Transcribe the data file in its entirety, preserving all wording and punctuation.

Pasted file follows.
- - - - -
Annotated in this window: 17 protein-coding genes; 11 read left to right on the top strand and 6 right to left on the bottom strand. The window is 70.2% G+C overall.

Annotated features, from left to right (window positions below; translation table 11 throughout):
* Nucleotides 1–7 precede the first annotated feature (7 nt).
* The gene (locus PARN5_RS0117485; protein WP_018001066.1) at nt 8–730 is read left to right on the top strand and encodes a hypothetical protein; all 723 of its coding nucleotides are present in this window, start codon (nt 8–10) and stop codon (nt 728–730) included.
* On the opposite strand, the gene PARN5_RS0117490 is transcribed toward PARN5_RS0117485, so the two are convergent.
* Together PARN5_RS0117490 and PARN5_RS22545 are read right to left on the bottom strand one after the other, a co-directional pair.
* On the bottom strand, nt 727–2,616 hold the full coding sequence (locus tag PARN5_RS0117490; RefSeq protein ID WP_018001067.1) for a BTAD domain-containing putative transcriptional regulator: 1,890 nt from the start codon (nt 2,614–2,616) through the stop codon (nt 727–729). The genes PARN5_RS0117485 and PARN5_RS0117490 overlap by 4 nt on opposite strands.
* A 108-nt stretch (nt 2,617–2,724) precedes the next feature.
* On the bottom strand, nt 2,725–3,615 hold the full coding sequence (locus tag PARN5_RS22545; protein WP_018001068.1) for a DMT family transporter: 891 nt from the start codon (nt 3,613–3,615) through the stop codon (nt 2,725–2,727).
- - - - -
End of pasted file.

Annotated in this window: 17 protein-coding genes; 11 read left to right on the top strand and 6 right to left on the bottom strand. The window is 70.2% G+C overall.

Annotated features, from left to right (window positions below; translation table 11 throughout):
* Nucleotides 1–7 precede the first annotated feature (7 nt).
* The gene (locus PARN5_RS0117485; protein WP_018001066.1) at nt 8–730 is read left to right on the top strand and encodes a hypothetical protein; all 723 of its coding nucleotides are present in this window, start codon (nt 8–10) and stop codon (nt 728–730) included.
* On the opposite strand, the gene PARN5_RS0117490 is transcribed toward PARN5_RS0117485, so the two are convergent.
* Together PARN5_RS0117490 and PARN5_RS22545 are read right to left on the bottom strand one after the other, a co-directional pair.
* On the bottom strand, nt 727–2,616 hold the full coding sequence (locus tag PARN5_RS0117490; RefSeq protein ID WP_018001067.1) for a BTAD domain-containing putative transcriptional regulator: 1,890 nt from the start codon (nt 2,614–2,616) through the stop codon (nt 727–729). The genes PARN5_RS0117485 and PARN5_RS0117490 overlap by 4 nt on opposite strands.
* A 108-nt stretch (nt 2,617–2,724) precedes the next feature.
* On the bottom strand, nt 2,725–3,615 hold the full coding sequence (locus tag PARN5_RS22545; protein WP_018001068.1) for a DMT family transporter: 891 nt from the start codon (nt 3,613–3,615) through the stop codon (nt 2,725–2,727).